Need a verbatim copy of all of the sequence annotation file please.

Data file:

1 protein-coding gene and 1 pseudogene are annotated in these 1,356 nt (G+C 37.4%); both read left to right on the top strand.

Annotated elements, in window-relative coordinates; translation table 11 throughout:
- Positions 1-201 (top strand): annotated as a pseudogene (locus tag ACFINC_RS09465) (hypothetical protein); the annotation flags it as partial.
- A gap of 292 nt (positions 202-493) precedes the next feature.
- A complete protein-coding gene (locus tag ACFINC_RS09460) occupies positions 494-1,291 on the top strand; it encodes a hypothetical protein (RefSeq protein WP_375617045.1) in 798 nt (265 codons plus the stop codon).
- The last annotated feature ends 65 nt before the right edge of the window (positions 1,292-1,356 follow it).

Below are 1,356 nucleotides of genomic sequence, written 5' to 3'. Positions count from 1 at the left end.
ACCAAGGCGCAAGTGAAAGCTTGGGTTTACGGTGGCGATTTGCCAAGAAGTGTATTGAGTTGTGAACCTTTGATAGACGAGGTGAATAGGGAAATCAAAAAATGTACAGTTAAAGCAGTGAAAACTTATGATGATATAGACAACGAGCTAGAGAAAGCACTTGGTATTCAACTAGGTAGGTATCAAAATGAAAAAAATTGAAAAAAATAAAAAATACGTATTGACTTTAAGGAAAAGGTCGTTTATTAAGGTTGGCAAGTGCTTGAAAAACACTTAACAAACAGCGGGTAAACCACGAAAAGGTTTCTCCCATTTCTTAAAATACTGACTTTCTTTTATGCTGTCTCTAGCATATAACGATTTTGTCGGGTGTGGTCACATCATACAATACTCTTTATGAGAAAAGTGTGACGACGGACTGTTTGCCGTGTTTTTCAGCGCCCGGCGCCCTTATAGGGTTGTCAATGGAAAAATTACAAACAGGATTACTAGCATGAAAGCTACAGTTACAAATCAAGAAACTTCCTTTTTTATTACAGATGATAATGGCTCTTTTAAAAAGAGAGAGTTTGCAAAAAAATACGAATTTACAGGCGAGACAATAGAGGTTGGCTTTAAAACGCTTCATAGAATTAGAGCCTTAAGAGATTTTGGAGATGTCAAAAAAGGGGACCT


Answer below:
1 protein-coding gene and 1 pseudogene are annotated in these 1,356 nt (G+C 37.4%); both read left to right on the top strand.

Annotated elements, in window-relative coordinates; translation table 11 throughout:
- Positions 1-201 (top strand): annotated as a pseudogene (locus tag ACFINC_RS09465) (hypothetical protein); the annotation flags it as partial.
- A gap of 292 nt (positions 202-493) precedes the next feature.
- A complete protein-coding gene (locus tag ACFINC_RS09460) occupies positions 494-1,291 on the top strand; it encodes a hypothetical protein (RefSeq protein WP_375617045.1) in 798 nt (265 codons plus the stop codon).
- The last annotated feature ends 65 nt before the right edge of the window (positions 1,292-1,356 follow it).

Below are 1,356 nucleotides of genomic sequence, written 5' to 3'. Positions count from 1 at the left end.
ACCAAGGCGCAAGTGAAAGCTTGGGTTTACGGTGGCGATTTGCCAAGAAGTGTATTGAGTTGTGAACCTTTGATAGACGAGGTGAATAGGGAAATCAAAAAATGTACAGTTAAAGCAGTGAAAACTTATGATGATATAGACAACGAGCTAGAGAAAGCACTTGGTATTCAACTAGGTAGGTATCAAAATGAAAAAAATTGAAAAAAATAAAAAATACGTATTGACTTTAAGGAAAAGGTCGTTTATTAAGGTTGGCAAGTGCTTGAAAAACACTTAACAAACAGCGGGTAAACCACGAAAAGGTTTCTCCCATTTCTTAAAATACTGACTTTCTTTTATGCTGTCTCTAGCATATAACGATTTTGTCGGGTGTGGTCACATCATACAATACTCTTTATGAGAAAAGTGTGACGACGGACTGTTTGCCGTGTTTTTCAGCGCCCGGCGCCCTTATAGGGTTGTCAATGGAAAAATTACAAACAGGATTACTAGCATGAAAGCTACAGTTACAAATCAAGAAACTTCCTTTTTTATTACAGATGATAATGGCTCTTTTAAAAAGAGAGAGTTTGCAAAAAAATACGAATTTACAGGCGAGACAATAGAGGTTGGCTTTAAAACGCTTCATAGAATTAGAGCCTTAAGAGATTTTGGAGATGTCAAAAAAGGGGACCT